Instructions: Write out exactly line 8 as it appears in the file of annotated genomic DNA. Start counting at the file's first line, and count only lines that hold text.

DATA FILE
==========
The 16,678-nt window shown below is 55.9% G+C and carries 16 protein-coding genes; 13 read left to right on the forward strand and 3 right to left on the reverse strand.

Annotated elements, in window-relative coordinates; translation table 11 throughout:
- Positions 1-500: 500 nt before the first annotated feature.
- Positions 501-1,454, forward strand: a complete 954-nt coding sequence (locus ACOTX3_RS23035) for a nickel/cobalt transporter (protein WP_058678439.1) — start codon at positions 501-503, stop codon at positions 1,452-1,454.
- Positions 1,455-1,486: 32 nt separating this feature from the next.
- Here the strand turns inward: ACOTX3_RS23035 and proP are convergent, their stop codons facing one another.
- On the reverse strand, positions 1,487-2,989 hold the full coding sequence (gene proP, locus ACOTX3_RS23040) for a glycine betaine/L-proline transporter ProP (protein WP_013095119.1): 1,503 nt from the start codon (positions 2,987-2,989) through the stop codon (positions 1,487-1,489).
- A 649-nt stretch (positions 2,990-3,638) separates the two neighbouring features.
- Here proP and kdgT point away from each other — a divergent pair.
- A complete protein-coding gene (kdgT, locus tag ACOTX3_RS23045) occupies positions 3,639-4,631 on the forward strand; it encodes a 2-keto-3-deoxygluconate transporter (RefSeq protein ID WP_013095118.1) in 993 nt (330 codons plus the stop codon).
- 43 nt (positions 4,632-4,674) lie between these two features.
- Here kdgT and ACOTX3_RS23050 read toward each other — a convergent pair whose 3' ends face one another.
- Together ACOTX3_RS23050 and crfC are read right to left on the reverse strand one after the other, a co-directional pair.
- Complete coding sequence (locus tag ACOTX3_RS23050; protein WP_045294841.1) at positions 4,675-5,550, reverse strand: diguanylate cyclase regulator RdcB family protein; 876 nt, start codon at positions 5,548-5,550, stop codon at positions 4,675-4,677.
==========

- A 649-nt stretch (positions 2,990-3,638) separates the two neighbouring features.